|Professor John Field|
In his address to the Association of University Administrators annual conference, on Monday March 29th 1999, the UK's First Professor of Life Long Learning, will praise the Government's commitment to Life Long Learning but will point out that mature part time students could tumble out of Higher Education unless they are given the same access to the student loan system as full time students. Professor John Field, Professor of Life Long learning at the University of Warwick will say:-
"Life Long Learning, to judge by recent policy pronouncements, is the new global orthodoxy. No one seems to believe any more that we can thrive for a lifetime on the basis of a single, early injection of education. When it came to power in 1997, the new Government's interest in education was absolutely unmissable. You will probably remember the sound-bites: "education is the best economic policy we have", and so on. It is now clear that this was serious, and that the Government means business."
However he will also point out that:-
"A Government that is serious about lifelong learning will do its utmost to break the stranglehold of the full-time initial degree. A student funding system that favours full-time study is not compatible with lifelong learning."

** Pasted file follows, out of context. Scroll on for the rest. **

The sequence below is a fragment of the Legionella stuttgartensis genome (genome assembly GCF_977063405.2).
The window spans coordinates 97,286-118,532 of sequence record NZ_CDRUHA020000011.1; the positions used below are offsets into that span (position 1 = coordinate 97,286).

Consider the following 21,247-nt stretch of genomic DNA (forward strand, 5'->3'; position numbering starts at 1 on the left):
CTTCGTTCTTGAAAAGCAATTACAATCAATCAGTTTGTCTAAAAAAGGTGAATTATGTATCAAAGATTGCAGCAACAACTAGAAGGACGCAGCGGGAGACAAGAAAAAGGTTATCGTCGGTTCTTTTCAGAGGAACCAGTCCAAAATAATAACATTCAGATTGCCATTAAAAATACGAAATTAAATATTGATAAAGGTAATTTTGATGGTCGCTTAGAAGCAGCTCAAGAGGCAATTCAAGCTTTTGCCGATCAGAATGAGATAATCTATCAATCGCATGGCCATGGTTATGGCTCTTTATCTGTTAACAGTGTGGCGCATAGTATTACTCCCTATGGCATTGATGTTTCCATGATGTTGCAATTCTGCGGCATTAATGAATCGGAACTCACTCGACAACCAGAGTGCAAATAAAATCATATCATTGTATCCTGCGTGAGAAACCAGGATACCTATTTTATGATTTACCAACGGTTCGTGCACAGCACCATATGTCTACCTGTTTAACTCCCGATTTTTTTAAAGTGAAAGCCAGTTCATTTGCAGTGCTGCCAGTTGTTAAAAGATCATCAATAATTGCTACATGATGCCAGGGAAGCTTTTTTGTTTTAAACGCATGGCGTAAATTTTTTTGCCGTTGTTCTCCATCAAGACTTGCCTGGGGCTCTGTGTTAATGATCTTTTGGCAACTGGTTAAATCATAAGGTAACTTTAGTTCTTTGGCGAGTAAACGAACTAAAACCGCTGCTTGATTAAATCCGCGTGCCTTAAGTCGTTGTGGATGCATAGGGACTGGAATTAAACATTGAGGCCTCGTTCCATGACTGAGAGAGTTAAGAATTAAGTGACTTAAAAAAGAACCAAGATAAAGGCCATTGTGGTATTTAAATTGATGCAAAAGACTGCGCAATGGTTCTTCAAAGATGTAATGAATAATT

"The educational argument seems overwhelming. However, this is unpopular with the Treasury, who apparently think it is a bottomless pit. And as part-timers already pay their own way, or are supported by employers, the Treasury also think that a loans system would substitute public funding for private. Yet these are curiously unconvincing arguments. The Government's own research evidence on the likely total costs of a loans system is ambivalent; some official studies have suggested that it might even produce long run savings. And since the essence of a loan is that it is repaid, the substitution argument is on shaky grounds. "
Without full access to the student loans system Professor Field feels that many potential part time mature students will be put of entering Higher Education. He also fears that, many of those who do make such a commitment may not make it to the end of their degrees. He says:-
"I was aghast to read recent press claims that we now have a national wastage rate of some 25% in the system. It is not yet clear what this represents, since the system's leaders have been coy about releasing these figures... but for a Government interested in equity and inclusion, these figures must be completely unacceptable, particularly if the more non-traditional learners are the most likely to leave without a satisfactory qualification."
For further details please contact:
Professor John Field
Professor of Life Long Learning
University of Warwick
Tel: 01203 523835 (office) 01788 891925 (home)